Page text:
Today is May 1, 2017! It marks the pagan holiday of Beltane and is also synonymous with International Workers’ Day, or Labour Day, and Loyalty Day in the United States. Beltane occurs between the spring equinox and the summer solstice. It had largely died out by the mid-1900s, but Celtic neopagans and Wiccans revived it as a religious holiday to celebrate summer.
The date also became associated with the labor movement in the late 1800s after violent protests at Haymarket Square in Chicago. Workers around the world now celebrate the holiday with marches and protests. However, Labor Day in the United States is the first Monday in September.
In 1921, at a time when the U.S. government was most afraid of violent working-class uprisings, the U.S. government declared May 1 “Loyalty Day.”
Learn more about the history and origins of this day that celebrates summer, working classes, and American loyalty below.
1. Beltane Is a Gaelic Tradition
Beltane is the anglicised name for the Gaelic festival that celebrates May Day. The Irish name of the festival is Lá Bealtaine, the Scottish name is Là Bealltainn, and the Manx Gaelic name, spoken on the Island of Man, is Laa Boaltinn/Boaldyn.
Beltane is one of four Gaelic seasonal festivals celebrated on the first of the months, the other most famous of which is Samhain, November 1. Samhain is one of the main contributors of traditions to the modern Halloween.
Originally, Beltane marked the beginning of the pastoral season, when livestock were driven out to the summer pastures. In modern times, less agrarian observers usually participate in another mainstay of the Beltane tradition: bonfires. According to BBC, the modern Beltane Fire Festival started in 1988. They write, “During the bonfire, the Green Man is killed as god of winter and reborn as spring to consort with the May Queen.” Other groups that hold such festivals include the above pictured Glastonbury Dragons May Fayre festival.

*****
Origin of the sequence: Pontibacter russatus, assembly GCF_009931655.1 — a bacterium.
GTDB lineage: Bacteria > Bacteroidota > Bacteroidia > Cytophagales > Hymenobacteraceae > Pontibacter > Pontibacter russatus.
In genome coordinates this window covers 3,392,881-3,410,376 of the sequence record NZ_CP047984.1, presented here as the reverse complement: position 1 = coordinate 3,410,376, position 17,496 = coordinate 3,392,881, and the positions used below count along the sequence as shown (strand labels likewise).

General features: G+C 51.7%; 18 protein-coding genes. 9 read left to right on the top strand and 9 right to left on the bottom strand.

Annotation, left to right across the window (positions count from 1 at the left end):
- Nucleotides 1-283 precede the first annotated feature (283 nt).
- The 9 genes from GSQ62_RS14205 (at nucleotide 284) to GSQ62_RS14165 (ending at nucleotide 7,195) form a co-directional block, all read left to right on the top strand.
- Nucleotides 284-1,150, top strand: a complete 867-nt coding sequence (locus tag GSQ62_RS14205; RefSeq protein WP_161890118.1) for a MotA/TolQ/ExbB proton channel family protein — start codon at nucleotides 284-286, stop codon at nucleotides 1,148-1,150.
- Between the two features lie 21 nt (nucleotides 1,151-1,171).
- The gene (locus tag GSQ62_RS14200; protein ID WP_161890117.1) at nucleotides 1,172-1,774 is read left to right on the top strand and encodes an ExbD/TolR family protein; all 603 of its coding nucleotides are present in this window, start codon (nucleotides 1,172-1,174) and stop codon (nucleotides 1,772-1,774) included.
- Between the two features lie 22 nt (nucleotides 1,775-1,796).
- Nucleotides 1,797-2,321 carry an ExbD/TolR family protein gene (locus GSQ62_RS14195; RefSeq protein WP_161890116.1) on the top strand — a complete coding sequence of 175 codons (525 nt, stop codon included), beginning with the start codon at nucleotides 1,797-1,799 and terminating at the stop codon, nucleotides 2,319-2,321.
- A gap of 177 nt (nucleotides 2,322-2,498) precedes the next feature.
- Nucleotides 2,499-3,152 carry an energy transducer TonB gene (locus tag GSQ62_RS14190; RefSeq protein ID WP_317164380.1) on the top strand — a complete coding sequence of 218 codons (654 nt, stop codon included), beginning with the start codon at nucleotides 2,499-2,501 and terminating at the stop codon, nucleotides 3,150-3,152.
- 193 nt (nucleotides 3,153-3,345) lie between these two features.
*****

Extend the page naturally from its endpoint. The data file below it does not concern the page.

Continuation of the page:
During these festivals, the May Queen represents the personification of summer. The Green Man is a vegetative deity commonly interpreted as a symbol of rebirth.
Many ancient religions had myths and legends about the death and rebirth of gods and goddesses. Celebrations of these gods usually occurred in the springtime, such as Easter.
Hilaria was the ancient Roman religious festival celebrated on the March equinox to honor Cybele, the mother goddess, and her son/lover, Attis. Attis committed suicide by castrating himself right before his wedding to someone else. Cybele wanted to honor Attis’ life by ensuring that his corpse would never rot or decay. According to the Encyclopedia Britannica, “Attis was fundamentally a vegetation god, and in his self-mutilation, death, and resurrection he represents the fruits of the earth, which die in winter only to rise again in the spring.”